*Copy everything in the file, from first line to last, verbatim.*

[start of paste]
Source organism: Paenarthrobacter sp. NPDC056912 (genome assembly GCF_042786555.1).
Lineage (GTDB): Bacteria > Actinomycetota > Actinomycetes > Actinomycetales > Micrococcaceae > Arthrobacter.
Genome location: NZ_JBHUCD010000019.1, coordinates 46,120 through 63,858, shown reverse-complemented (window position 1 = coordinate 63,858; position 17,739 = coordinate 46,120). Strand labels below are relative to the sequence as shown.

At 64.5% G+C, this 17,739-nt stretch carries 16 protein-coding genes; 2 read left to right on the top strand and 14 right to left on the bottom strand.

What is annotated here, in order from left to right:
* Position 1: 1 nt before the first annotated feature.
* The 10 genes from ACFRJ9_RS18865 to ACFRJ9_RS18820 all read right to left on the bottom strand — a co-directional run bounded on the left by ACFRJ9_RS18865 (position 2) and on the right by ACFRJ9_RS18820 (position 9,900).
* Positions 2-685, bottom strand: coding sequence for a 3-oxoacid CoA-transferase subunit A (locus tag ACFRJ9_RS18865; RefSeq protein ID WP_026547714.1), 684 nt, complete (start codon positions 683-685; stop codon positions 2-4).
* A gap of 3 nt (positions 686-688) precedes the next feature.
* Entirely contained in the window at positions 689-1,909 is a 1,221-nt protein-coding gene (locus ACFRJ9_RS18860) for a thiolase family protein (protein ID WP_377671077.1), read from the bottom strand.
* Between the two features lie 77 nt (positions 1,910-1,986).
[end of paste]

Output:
Source organism: Paenarthrobacter sp. NPDC056912 (genome assembly GCF_042786555.1).
Lineage (GTDB): Bacteria > Actinomycetota > Actinomycetes > Actinomycetales > Micrococcaceae > Arthrobacter.
Genome location: NZ_JBHUCD010000019.1, coordinates 46,120 through 63,858, shown reverse-complemented (window position 1 = coordinate 63,858; position 17,739 = coordinate 46,120). Strand labels below are relative to the sequence as shown.

At 64.5% G+C, this 17,739-nt stretch carries 16 protein-coding genes; 2 read left to right on the top strand and 14 right to left on the bottom strand.

What is annotated here, in order from left to right:
* Position 1: 1 nt before the first annotated feature.
* The 10 genes from ACFRJ9_RS18865 to ACFRJ9_RS18820 all read right to left on the bottom strand — a co-directional run bounded on the left by ACFRJ9_RS18865 (position 2) and on the right by ACFRJ9_RS18820 (position 9,900).
* Positions 2-685, bottom strand: coding sequence for a 3-oxoacid CoA-transferase subunit A (locus tag ACFRJ9_RS18865; RefSeq protein ID WP_026547714.1), 684 nt, complete (start codon positions 683-685; stop codon positions 2-4).
* A gap of 3 nt (positions 686-688) precedes the next feature.
* Entirely contained in the window at positions 689-1,909 is a 1,221-nt protein-coding gene (locus ACFRJ9_RS18860) for a thiolase family protein (protein ID WP_377671077.1), read from the bottom strand.
* Between the two features lie 77 nt (positions 1,910-1,986).